The Uta Hagen Technique
Respect for Acting by Uta Hagen
chapter one - concept
- An actor needs: talent, imagination, a grip on reality, desire to communicate, character and ethics, point of view, understanding of human behavior, total discipline.
- An actor must: train and perfect the outer instrument; body, voice, speech, AND must have a thorough education in other studies.
- Stan says: love the art in yourself not yourself in the art.
chapter two - identity
- Know WHO you are and find your own sense of identity SO you can bring about a genuine life for a character.
- Your inner image of yourself may not match your outer; find awareness of TOTAL self in ALL situations.
- Get to know and accept yourself.
- Be able to connect feeling to behavior; learn to pinpoint your responses and resulting behaviors.
- Fill a warehouse with sources upon which to draw for construction of character. Object exercises (C11 – 20) help build self-awareness.
- Aim for a cat’s spontaneity; unanticipated involvement in the moment.
- Your own identity and self knowledge are the main sources for the characters you play.
- You experience most human emotions by age 18.
- Read, visit, look at paintings, etc, to put self into situation.
- Be self aware not self conscious; don’t be regular.
chapter three - substitution
- Find yourself in a part vs. losing yourself in a part.
- Substitution: transference from your own experiences and remembrances; put them in place of the fiction of the play.
- Mostly done intuitively.
- Sub is not an end in itself; it’s a way of bringing about justified, personal, character actions.
- Particularization vs. generalization.
chapter four - emotional memory
- Sub in order to release that big burst of tears, shriek of terror, etc.
- EMOTION OCCURS WHEN SOMETHING HAPPENS TO US WHICH MOMENTARILY SUSPENDS OUR REASONING CONTROL AND WE ARE UNABLE TO COPE WITH THE EVENT LOGICALLY.
- Uta uses a RELEASE OBJECT to bring about emotion; trigger objects; a verbal or physical action (fist) can also be used.
- There’s no time to wander through past adventures; one should not be forced to deal with something buried.
chapter five - sense memory
- A recalling of physical sensations; easier to recall than emotions.
- Concentrate on a body part. EX. don’t think “hot”, focus on underarms: perspiration, sweaty, stickiness; attempt to overcome heat; adjust blouse; whole body will feel hot. For “cold”, focus on chill on back of neck; adjust to get warm; overcome sensation.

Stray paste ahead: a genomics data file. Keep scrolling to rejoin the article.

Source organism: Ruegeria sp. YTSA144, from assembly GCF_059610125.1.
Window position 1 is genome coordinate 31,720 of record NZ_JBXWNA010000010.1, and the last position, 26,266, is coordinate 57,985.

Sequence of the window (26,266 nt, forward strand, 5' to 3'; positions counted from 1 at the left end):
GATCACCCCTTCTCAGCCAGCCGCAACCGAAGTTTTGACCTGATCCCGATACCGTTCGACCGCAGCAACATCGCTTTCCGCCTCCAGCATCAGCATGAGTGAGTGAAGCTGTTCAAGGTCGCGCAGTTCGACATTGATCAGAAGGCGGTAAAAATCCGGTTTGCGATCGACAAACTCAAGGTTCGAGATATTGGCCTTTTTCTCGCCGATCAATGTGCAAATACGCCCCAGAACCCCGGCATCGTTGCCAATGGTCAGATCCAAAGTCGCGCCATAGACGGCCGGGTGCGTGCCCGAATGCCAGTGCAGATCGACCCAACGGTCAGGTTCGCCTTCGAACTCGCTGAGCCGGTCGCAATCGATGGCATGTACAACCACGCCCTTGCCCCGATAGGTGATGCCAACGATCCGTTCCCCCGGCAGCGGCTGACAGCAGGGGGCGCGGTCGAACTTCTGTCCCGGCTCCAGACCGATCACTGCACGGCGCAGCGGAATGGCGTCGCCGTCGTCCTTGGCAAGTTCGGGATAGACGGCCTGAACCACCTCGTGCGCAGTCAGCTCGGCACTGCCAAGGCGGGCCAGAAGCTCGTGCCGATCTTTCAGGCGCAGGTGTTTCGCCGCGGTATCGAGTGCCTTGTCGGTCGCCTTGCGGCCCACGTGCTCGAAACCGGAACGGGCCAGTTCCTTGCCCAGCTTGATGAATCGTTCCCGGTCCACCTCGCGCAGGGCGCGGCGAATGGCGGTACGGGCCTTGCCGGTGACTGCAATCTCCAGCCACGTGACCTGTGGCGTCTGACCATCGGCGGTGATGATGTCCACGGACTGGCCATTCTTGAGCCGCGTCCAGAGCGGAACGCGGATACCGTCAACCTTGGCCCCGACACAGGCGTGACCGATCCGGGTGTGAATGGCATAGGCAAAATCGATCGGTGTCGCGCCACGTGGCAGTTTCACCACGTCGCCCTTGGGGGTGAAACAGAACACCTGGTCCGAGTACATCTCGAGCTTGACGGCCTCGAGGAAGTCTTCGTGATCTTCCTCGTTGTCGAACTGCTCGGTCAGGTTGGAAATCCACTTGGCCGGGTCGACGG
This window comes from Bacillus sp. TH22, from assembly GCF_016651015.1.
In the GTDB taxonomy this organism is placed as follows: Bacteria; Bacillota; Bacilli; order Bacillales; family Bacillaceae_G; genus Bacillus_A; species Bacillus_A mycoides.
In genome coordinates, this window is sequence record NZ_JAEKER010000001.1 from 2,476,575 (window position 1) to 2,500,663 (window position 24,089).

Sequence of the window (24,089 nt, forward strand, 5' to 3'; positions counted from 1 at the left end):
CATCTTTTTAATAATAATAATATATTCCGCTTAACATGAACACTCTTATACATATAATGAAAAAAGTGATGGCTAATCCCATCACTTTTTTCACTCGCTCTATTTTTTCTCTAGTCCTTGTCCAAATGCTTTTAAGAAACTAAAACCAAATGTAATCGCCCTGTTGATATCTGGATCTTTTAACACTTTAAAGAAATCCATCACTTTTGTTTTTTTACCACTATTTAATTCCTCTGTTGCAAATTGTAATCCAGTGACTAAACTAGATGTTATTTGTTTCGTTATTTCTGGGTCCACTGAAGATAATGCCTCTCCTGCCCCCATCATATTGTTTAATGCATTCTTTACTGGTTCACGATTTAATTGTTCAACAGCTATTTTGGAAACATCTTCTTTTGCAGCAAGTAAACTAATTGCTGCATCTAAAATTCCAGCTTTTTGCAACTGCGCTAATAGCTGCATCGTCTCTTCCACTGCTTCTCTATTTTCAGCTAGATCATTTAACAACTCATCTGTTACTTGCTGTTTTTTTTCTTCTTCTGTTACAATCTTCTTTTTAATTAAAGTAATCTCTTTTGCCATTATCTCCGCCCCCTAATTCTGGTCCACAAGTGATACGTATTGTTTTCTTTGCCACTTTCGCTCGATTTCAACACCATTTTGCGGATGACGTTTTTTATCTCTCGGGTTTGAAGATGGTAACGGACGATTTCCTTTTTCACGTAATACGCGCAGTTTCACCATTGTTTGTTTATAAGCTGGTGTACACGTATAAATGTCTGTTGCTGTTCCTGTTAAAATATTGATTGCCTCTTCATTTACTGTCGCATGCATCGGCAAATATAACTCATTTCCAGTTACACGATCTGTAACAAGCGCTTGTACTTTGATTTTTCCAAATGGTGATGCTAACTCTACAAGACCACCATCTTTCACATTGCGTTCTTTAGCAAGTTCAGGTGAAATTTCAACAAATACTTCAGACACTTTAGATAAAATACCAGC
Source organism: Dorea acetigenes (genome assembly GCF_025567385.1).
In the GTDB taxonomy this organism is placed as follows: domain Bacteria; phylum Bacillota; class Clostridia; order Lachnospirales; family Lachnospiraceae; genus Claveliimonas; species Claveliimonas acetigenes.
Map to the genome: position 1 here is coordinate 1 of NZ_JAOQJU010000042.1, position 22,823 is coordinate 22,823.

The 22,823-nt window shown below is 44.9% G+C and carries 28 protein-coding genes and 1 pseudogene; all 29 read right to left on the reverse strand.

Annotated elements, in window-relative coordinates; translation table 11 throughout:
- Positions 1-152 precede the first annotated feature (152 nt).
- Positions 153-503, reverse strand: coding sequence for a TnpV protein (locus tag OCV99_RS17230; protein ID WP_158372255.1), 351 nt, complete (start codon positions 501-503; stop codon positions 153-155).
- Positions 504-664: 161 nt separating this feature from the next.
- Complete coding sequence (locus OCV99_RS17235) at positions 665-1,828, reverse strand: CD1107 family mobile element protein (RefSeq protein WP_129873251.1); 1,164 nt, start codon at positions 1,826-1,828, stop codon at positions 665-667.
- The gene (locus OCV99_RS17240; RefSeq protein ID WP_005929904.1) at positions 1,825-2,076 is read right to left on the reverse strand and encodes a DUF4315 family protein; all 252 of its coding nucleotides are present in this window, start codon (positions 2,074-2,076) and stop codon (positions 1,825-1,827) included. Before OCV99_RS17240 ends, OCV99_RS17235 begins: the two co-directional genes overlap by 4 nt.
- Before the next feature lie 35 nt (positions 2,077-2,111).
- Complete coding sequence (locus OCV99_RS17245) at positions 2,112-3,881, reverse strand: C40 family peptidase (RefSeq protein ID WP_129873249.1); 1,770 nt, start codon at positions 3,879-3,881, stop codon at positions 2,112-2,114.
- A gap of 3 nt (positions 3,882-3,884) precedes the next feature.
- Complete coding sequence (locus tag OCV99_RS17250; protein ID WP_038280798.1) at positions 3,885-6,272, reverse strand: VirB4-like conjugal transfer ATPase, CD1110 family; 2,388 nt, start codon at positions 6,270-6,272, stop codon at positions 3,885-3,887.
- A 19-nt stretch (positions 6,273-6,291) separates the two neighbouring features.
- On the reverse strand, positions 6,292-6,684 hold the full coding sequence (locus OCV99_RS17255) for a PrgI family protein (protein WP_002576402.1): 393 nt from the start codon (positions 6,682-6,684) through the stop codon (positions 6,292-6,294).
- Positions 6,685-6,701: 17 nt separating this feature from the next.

- Stimulate the Remembrance; fight against the sensation in one focused area (drunk - fight to be sober)
- Strengthen with the magic “if”.
chapter six - five senses
- Don’t take senses for granted.
- Cologne could make you remember old boyfriend; use it.
- Alert taste buds for taste of liquor.
- Heighten and sharpen the five senses.
chapter seven - thinking
- Real thinking precedes, is accompanied by, and follows action.
- Real thinking is active.
- Get out of the habit of verbally analyzing your thought process.
- Ask not what you’re thinking but what are your inner objects.
- To act is to do; not think.
- Actor’s thinking depends on the subjective process of weighing the course of action by a contact with inner and outer objects; give and take with the other.
chapter eight - walking and talking
- The reason for walking is destination.
- Total animation of the body is about correctly incorporating the surrounding circumstances.
- Action of words: how you send them, for what purpose and to whom, under what circumstances- what do you want or need at the moment.
- Physical and verbal must balance.
chapter nine - improvisation
- Used for a better understanding of the reality of the character, circumstances, time and place, emotions, and varied action.
chapter 10 - reality
- Truth in life is not truth on stage; Ex. you can’t really hurt someone.
- You must adjust to tell the story.
Sample Acting Exercises by Uta Hagen
- Three Entrances: the preparation for, and the making of, an entrance utilizing: What did I just do? What am I doing right now? What’s the first thing I want?
- Three Objects: Place 3 objects in a room. Decide on time, place, surroundings, given circumstances (past, present, future), relationship, main objective, immediate objectives, obstacles, actions. Enter the room, using Three Entrances. Make the 3 objects a part of the “story” and deal with them individually as the story unfolds.